Turning Bad News Into Benefit by M. LaVora Perry You have permission to post this article on your Web site or in your e-zine provided that bylines are included. A notice is appreciated to email@example.com.
In early Fall of 2003 I asked head children’s room librarian in a Cleveland suburb “Why did you decide not to carry my book, Taneesha’s Treasures of Heart, in your library system?” She answered, “It has awkward sentence structure, is too preachy and has too much going on between Buddhism and diabetes. Children won't like it. We don't carry those kinds of books."
With each of her words my stomach knotted into a tighter ball. In less than a minute librarian had precisely articulated my worst fear about myself as a writer—I'm no good.
All people who told me they loved my story and that reading it uplifted them and their children were either lying to keep from hurting my feelings or didn't know quality writing from junk. That's what I told myself. Although I had appeared on Tavis Smiley Show on National Public Radio to discuss Taneesha’s Treasures of Heart only weeks after it was published, although largest school and librarian systems in Ohio (Cleveland) both picked up book with high praise, and although Cleveland Municipal School District put book on their reading list, rejection by suburban children's room librarian bummed me out.
Maybe I was especially bummed because one of things I'd been praying for over previous several months was for Taneesha's Treasures of Heart to be in libraries across United States.
So I prayed and sought guidance. My biggest obstacle was how could I have heart to tell folks to read my story if it stank? I self-published my book using services of a co-publisher. I had poured my life into getting book noticed. After speaking to librarian I wondered, “Have I blown my retirement money and invested hours of time and energy for nothing?”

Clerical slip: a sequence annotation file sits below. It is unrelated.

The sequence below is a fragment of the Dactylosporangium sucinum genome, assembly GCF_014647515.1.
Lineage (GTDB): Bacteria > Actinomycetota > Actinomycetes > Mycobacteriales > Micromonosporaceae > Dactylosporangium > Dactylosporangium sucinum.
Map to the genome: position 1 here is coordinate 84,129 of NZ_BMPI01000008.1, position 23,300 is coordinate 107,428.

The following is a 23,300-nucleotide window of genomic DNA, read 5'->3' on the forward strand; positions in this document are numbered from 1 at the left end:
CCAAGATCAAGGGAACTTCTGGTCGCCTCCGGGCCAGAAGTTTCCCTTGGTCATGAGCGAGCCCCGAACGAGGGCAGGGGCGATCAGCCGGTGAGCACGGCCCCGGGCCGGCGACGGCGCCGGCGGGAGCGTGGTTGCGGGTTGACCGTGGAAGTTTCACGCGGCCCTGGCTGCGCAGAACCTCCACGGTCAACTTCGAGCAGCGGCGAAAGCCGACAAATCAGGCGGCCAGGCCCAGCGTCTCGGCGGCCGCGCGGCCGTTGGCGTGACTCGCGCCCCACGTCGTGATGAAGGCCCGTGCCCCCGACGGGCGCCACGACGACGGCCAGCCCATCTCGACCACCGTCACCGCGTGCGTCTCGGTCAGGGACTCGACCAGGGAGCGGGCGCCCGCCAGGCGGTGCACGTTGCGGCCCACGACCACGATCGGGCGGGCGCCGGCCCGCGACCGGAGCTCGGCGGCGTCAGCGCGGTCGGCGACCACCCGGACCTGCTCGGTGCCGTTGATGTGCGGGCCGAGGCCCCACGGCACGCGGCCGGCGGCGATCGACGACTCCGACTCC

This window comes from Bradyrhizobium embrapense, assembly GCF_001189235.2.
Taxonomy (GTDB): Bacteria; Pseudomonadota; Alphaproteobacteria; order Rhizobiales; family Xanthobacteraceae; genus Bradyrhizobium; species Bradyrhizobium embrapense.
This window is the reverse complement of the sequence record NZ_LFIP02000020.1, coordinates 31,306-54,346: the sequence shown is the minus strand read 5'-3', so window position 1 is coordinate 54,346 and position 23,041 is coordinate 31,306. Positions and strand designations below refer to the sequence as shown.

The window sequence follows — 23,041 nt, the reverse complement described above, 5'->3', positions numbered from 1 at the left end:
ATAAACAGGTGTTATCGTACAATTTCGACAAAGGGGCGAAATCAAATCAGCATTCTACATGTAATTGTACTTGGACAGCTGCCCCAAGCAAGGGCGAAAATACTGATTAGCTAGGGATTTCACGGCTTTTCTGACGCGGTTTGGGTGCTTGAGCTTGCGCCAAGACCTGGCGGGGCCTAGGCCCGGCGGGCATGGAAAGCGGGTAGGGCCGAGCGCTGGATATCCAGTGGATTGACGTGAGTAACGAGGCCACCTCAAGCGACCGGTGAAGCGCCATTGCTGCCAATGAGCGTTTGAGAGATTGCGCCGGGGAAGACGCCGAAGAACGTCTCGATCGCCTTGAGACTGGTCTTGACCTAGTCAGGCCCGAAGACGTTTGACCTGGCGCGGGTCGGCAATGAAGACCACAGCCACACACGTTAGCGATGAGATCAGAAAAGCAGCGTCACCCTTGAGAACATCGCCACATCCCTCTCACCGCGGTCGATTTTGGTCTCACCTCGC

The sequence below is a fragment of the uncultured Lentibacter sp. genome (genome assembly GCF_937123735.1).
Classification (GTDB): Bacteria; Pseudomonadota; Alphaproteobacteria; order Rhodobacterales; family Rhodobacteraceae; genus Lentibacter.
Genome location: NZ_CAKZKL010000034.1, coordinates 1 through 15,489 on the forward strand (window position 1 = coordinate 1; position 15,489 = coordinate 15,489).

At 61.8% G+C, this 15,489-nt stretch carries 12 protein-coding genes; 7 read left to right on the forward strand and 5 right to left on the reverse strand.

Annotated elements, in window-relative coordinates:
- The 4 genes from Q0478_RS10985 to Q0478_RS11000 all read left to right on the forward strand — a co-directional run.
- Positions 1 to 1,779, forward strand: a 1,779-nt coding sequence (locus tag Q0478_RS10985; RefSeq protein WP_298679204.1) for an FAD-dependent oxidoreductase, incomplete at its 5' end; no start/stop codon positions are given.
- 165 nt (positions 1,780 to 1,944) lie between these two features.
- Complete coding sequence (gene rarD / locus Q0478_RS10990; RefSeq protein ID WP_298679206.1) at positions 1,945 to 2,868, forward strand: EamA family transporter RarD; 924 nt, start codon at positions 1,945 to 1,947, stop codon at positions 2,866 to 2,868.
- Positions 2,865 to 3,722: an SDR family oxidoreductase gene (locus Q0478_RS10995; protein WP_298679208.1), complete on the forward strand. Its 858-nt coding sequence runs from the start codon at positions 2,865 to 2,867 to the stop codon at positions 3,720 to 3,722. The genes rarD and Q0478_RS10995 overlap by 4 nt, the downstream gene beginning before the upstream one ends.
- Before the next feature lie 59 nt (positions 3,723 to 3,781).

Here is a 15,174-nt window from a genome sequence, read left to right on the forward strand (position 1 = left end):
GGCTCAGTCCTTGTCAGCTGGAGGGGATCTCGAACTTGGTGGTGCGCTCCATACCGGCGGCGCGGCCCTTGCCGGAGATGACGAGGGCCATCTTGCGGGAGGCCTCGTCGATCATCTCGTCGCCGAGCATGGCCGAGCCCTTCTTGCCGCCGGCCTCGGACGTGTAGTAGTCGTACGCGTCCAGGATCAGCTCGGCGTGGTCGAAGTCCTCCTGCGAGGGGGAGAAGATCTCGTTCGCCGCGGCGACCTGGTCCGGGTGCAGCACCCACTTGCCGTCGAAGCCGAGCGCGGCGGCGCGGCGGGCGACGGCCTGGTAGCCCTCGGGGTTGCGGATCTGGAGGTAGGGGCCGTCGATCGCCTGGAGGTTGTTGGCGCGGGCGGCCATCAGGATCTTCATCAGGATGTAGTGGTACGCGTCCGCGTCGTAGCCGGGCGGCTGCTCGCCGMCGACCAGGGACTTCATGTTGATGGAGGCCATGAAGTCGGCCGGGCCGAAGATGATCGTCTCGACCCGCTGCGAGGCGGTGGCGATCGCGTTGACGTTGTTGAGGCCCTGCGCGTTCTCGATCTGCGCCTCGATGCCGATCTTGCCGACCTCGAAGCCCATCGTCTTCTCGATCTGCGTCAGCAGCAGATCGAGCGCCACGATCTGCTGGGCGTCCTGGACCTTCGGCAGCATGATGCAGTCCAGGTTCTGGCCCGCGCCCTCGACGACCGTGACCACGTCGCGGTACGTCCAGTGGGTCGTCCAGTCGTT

I called Cindy Carlson of Chicago, who is an appointed leader in Buddhist organization to which I belong—Soka Gakkai International (SGI)-USA. “Cindy, librarian said this and she said that,” I moaned. “What if she’s right? What if my book’s no good?”
Cindy reminded me that Taneesha's Treasures of Heart gave people a positive feeling. So question was not was it good, but did it create value? She said it definitely did so based on readers’ reactions to it. She said book didn't have to be perfect to be value creative.
Then I called my friend here in Cleveland, Barb Jenkins, who is an appointed SGI-USA leader as well. “Barb,” I told her, “I feel like a fake. I feel like I have no business even trying to be a writer.” She said, “LaVora, why are you letting one negative voice drown out a chorus of positive ones?”
Barb asked me to face my funky inner demons. She helped me see that librarian was showing me my weakness/doubt/lack of faith in my Buddha nature—my highest self. It was that self-doubt that I needed to defeat.
Through prayer and words of those two wise women, I came to realize that as a writer I certainly hope Taneesha's Treasures of Heart is worst book I ever write. Goodness knows I plan on writing until day I drop; so if I've hit my peak with my first book, I'm in trouble.
That's not my plan. I aim to continuously develop and learn my craft. So Taneesha—as well and widely as she is being received—is just beginning. Not only that, but simple truth is not everybody is going to like what I write. Big deal. I don't like everything I read of other folks' writing either. I need to become so wise and strong that neither praise nor criticism sway me from my original goal.
My intention from start was to sell millions of books, and to thereby inspire all kinds of people. So I renewed my determination and offered this prayer: “I will do what I came into this world to do—no matter what.” Then I stepped on and continued hold nothing back in my efforts to get my book recognized and read.